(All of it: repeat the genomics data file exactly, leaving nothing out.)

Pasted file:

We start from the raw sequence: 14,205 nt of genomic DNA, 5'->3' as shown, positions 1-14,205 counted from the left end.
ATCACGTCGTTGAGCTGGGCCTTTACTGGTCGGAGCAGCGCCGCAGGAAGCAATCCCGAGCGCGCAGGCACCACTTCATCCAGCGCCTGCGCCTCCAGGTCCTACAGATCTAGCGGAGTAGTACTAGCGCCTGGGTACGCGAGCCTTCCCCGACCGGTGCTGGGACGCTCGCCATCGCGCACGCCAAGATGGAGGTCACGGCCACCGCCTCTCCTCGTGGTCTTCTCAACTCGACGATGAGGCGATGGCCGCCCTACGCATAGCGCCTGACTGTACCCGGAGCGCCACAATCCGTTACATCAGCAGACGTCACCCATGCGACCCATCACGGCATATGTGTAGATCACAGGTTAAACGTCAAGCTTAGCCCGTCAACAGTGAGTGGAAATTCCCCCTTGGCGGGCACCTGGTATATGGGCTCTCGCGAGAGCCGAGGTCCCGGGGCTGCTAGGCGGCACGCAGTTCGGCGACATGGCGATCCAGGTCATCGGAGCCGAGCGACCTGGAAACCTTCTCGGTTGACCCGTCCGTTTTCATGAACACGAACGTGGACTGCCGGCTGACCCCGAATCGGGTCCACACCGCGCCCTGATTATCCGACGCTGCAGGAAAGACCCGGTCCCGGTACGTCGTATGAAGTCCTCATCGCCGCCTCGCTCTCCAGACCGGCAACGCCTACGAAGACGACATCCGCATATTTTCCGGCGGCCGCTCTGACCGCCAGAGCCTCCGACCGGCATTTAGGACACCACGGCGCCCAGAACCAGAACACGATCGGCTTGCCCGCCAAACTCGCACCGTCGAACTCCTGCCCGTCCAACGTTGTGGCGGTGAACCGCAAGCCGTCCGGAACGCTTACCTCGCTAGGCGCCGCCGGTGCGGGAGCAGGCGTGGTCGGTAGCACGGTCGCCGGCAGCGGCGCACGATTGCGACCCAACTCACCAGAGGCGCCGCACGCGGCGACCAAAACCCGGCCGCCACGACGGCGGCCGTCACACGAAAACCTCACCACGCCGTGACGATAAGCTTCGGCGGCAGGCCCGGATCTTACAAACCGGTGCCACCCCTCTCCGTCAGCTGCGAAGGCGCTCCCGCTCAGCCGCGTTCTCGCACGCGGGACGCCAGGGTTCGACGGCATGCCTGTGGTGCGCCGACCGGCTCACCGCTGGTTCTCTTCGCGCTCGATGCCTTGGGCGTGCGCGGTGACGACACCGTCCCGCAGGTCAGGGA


We start from the raw sequence: 14,205 nt of genomic DNA, 5'->3' as shown, positions 1-14,205 counted from the left end.
ATCACGTCGTTGAGCTGGGCCTTTACTGGTCGGAGCAGCGCCGCAGGAAGCAATCCCGAGCGCGCAGGCACCACTTCATCCAGCGCCTGCGCCTCCAGGTCCTACAGATCTAGCGGAGTAGTACTAGCGCCTGGGTACGCGAGCCTTCCCCGACCGGTGCTGGGACGCTCGCCATCGCGCACGCCAAGATGGAGGTCACGGCCACCGCCTCTCCTCGTGGTCTTCTCAACTCGACGATGAGGCGATGGCCGCCCTACGCATAGCGCCTGACTGTACCCGGAGCGCCACAATCCGTTACATCAGCAGACGTCACCCATGCGACCCATCACGGCATATGTGTAGATCACAGGTTAAACGTCAAGCTTAGCCCGTCAACAGTGAGTGGAAATTCCCCCTTGGCGGGCACCTGGTATATGGGCTCTCGCGAGAGCCGAGGTCCCGGGGCTGCTAGGCGGCACGCAGTTCGGCGACATGGCGATCCAGGTCATCGGAGCCGAGCGACCTGGAAACCTTCTCGGTTGACCCGTCCGTTTTCATGAACACGAACGTGGACTGCCGGCTGACCCCGAATCGGGTCCACACCGCGCCCTGATTATCCGACGCTGCAGGAAAGACCCGGTCCCGGTACGTCGTATGAAGTCCTCATCGCCGCCTCGCTCTCCAGACCGGCAACGCCTACGAAGACGACATCCGCATATTTTCCGGCGGCCGCTCTGACCGCCAGAGCCTCCGACCGGCATTTAGGACACCACGGCGCCCAGAACCAGAACACGATCGGCTTGCCCGCCAAACTCGCACCGTCGAACTCCTGCCCGTCCAACGTTGTGGCGGTGAACCGCAAGCCGTCCGGAACGCTTACCTCGCTAGGCGCCGCCGGTGCGGGAGCAGGCGTGGTCGGTAGCACGGTCGCCGGCAGCGGCGCACGATTGCGACCCAACTCACCAGAGGCGCCGCACGCGGCGACCAAAACCCGGCCGCCACGACGGCGGCCGTCACACGAAAACCTCACCACGCCGTGACGATAAGCTTCGGCGGCAGGCCCGGATCTTACAAACCGGTGCCACCCCTCTCCGTCAGCTGCGAAGGCGCTCCCGCTCAGCCGCGTTCTCGCACGCGGGACGCCAGGGTTCGACGGCATGCCTGTGGTGCGCCGACCGGCTCACCGCTGGTTCTCTTCGCGCTCGATGCCTTGGGCGTGCGCGGTGACGACACCGTCCCGCAGGTCAGGGA